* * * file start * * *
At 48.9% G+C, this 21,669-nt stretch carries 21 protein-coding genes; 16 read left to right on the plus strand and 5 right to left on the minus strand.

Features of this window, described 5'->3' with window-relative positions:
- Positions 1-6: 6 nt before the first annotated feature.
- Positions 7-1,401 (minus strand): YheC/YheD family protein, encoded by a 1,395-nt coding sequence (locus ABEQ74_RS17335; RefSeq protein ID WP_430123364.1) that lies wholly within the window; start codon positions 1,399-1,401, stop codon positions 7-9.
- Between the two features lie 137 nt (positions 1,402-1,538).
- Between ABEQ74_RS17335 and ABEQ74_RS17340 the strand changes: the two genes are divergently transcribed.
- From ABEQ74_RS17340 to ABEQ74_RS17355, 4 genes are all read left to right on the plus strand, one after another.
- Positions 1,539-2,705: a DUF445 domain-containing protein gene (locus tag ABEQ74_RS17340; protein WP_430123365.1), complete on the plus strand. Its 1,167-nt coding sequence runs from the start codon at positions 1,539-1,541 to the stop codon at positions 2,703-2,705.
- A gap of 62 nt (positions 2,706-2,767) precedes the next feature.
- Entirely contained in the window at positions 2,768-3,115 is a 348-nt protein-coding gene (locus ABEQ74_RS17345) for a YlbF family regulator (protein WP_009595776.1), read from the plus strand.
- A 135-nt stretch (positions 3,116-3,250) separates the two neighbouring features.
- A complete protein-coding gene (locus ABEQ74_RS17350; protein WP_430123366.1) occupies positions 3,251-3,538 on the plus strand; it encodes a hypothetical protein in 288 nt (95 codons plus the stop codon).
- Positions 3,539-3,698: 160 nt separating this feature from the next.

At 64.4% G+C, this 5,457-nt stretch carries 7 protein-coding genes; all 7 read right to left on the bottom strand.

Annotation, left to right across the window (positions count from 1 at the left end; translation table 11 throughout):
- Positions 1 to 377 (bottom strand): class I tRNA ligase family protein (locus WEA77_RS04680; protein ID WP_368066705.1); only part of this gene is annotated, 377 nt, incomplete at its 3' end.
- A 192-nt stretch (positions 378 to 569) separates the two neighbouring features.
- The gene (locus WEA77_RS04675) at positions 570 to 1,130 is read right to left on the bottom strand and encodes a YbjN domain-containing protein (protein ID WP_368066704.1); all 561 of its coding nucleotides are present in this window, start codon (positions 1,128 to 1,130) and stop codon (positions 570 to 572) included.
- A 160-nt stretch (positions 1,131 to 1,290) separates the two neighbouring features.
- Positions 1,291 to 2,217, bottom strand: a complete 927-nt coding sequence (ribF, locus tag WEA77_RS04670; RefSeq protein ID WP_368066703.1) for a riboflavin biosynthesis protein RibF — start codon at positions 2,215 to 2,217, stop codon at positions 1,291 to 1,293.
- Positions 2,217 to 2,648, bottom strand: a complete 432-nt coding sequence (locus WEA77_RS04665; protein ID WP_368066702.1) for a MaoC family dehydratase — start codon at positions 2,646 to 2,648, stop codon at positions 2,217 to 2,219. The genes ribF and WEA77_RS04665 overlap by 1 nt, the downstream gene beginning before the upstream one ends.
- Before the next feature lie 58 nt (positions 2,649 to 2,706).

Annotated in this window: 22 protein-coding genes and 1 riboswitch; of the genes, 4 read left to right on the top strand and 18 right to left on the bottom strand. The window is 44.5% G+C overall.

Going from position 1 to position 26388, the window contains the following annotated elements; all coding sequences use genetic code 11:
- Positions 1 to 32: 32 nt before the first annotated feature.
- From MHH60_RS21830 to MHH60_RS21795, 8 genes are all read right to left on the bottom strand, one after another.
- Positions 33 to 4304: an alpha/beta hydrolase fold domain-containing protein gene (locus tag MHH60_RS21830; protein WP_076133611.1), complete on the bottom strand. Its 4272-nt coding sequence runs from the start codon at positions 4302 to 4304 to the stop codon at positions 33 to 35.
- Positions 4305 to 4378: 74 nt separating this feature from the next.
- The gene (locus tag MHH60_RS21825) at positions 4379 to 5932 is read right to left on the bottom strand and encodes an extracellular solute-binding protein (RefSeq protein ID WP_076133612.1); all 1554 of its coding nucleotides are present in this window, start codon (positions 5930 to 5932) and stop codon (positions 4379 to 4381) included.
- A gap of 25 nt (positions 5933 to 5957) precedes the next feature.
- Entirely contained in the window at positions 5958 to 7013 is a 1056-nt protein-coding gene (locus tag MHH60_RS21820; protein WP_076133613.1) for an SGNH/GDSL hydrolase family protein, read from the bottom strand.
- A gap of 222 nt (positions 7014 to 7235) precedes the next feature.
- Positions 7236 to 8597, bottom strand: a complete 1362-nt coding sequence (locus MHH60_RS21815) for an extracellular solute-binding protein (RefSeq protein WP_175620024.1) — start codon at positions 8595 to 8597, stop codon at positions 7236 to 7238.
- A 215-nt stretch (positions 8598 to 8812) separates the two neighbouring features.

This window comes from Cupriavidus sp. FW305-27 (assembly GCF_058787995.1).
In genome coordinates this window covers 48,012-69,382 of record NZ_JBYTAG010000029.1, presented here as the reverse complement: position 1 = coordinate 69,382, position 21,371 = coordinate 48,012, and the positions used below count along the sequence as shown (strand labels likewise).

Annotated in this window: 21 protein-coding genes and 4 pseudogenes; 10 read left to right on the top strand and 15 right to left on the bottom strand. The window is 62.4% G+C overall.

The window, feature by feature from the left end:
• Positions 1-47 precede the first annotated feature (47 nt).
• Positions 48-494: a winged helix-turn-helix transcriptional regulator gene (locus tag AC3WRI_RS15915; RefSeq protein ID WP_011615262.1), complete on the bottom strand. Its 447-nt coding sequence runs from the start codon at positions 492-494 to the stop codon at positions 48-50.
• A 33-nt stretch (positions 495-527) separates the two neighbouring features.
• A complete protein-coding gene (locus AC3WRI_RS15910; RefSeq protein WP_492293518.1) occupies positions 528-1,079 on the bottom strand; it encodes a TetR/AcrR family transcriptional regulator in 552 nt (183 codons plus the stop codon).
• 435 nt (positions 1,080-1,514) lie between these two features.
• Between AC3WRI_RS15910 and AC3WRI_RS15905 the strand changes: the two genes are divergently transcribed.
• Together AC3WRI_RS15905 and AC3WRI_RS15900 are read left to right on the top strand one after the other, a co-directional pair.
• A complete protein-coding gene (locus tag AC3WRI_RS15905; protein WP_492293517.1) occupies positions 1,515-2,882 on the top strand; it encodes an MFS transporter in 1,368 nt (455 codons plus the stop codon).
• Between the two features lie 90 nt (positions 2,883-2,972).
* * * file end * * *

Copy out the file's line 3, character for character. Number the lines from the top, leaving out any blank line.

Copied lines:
- Positions 1-6: 6 nt before the first annotated feature.